Pippi Longstocking is a character that, despite never having read any of Astrid Lindgren’s books before, I feel like I know rather well. The carrot-orange plaits that stick up into the air, the freckles, her companion monkey. But even though I felt like we were acquaintances, I still felt that I wanted to get to know her better – that is, I still wanted to read the books about her adventures. Especially when I stumbled across the lovely edition for sale in Hill of Content in Melbourne.
Pippi, while still being delightfully surprising, was everything I expected her to be. The stories were pretty much what I thought they would be. In fact, they felt almost familiar. And I was okay with that. Sometimes it’s nice to read something that feels familiar and safe. Pippi Longstocking only took me an hour or so to read, but it was a delightful, restful hour, in which I had no expectations, no challenges, nothing unexpected. Pippi Longstocking is, quite simply, a lovely book to read.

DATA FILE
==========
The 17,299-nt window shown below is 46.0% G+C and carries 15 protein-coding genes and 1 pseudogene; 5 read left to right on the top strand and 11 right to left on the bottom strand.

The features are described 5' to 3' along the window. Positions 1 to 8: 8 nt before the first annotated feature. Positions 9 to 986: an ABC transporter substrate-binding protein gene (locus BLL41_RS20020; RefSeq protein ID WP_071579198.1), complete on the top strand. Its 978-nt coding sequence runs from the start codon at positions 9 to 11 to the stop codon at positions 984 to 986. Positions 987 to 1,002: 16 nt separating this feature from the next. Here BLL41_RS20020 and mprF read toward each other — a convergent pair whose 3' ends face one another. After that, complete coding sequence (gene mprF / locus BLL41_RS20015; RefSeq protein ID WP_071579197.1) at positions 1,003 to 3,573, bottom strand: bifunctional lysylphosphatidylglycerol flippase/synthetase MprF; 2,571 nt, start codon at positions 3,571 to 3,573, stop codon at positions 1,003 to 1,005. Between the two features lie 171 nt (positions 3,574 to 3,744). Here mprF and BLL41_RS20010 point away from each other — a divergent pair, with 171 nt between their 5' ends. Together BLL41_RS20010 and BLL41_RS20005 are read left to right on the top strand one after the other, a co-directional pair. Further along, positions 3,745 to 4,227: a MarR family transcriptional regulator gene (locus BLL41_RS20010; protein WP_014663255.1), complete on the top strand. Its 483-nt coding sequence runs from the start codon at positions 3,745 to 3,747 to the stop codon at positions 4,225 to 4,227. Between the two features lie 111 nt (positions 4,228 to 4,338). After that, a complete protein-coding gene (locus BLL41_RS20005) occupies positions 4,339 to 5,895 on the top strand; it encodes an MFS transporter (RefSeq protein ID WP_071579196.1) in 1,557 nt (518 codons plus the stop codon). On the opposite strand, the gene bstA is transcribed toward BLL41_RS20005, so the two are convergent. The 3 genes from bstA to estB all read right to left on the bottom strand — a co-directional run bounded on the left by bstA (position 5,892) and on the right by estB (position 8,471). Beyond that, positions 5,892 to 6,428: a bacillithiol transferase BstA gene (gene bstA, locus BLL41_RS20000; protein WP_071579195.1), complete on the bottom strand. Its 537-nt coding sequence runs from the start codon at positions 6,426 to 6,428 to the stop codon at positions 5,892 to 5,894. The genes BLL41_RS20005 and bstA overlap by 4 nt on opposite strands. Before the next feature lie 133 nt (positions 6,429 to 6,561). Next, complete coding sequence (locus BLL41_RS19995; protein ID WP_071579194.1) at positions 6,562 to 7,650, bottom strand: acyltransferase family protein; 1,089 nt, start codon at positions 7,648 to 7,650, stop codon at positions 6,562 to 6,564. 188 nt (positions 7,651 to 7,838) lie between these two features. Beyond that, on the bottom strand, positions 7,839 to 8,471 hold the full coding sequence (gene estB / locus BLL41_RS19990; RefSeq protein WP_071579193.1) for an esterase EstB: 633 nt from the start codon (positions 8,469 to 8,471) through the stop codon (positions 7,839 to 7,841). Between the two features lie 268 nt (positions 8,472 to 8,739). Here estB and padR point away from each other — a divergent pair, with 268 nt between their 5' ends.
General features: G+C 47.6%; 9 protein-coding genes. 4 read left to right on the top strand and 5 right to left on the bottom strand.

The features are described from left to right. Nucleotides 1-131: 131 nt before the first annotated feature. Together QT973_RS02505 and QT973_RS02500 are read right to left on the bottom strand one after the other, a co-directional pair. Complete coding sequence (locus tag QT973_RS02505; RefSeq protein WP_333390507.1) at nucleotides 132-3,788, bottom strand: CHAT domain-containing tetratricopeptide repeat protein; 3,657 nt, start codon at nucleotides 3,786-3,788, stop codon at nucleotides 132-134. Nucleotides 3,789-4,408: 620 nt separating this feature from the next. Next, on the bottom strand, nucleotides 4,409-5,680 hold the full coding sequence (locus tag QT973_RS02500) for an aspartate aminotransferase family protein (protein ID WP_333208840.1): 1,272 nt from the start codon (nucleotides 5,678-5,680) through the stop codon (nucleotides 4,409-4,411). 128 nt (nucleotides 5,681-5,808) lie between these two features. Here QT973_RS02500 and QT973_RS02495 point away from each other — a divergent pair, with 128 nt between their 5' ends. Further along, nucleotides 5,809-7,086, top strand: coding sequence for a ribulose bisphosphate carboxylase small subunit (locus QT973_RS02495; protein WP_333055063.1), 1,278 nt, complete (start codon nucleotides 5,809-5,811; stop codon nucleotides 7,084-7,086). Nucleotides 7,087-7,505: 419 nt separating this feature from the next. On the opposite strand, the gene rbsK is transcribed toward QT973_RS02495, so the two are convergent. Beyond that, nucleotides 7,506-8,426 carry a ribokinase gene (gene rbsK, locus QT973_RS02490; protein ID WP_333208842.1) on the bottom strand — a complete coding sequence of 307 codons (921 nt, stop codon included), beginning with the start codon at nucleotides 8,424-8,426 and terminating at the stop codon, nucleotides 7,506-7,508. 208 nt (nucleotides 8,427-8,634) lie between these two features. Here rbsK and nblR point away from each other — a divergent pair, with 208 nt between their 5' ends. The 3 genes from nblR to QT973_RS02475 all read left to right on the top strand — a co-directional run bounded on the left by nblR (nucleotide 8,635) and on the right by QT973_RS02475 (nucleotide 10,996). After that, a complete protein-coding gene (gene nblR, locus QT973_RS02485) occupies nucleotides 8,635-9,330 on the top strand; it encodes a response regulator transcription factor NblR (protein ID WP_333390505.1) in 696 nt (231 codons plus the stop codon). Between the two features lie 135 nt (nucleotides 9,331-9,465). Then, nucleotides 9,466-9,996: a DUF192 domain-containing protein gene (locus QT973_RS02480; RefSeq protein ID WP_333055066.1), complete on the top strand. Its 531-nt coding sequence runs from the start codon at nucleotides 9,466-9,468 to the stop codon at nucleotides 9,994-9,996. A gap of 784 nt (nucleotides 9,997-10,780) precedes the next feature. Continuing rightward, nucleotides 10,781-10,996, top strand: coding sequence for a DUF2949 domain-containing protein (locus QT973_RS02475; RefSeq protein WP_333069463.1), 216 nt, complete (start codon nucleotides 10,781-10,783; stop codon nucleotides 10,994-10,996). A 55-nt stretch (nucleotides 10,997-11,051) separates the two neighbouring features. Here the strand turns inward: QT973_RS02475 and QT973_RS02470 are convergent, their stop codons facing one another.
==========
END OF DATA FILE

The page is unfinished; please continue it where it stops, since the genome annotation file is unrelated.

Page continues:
Obviously, I am an adult (technically), so I didn’t stumble over any words, or struggle to understand what something meant, or have bits of humour wash over me because I was too young to correctly understand what Pippi and her friends were saying. So for a child, Pippi may indeed be challenging and unexpected. But even so, I feel like the characters are so warm, so comforting, so delightfully friendly that a child could have the same feeling of familiarity that I had with Pippi, Anika and Tommy (and Mr Nilsson the monkey) that they can’t help but get enamoured with the story. I felt like I almost remembered reading about Pippi making pancakes before, or the trio of friends going on a picnic, or Pippi’s birthday party. I hope that other children feel that way too, so they turn to reading Pippi when they need something comforting, familiar and friendly. With a dash of mischief and quirkiness, too.
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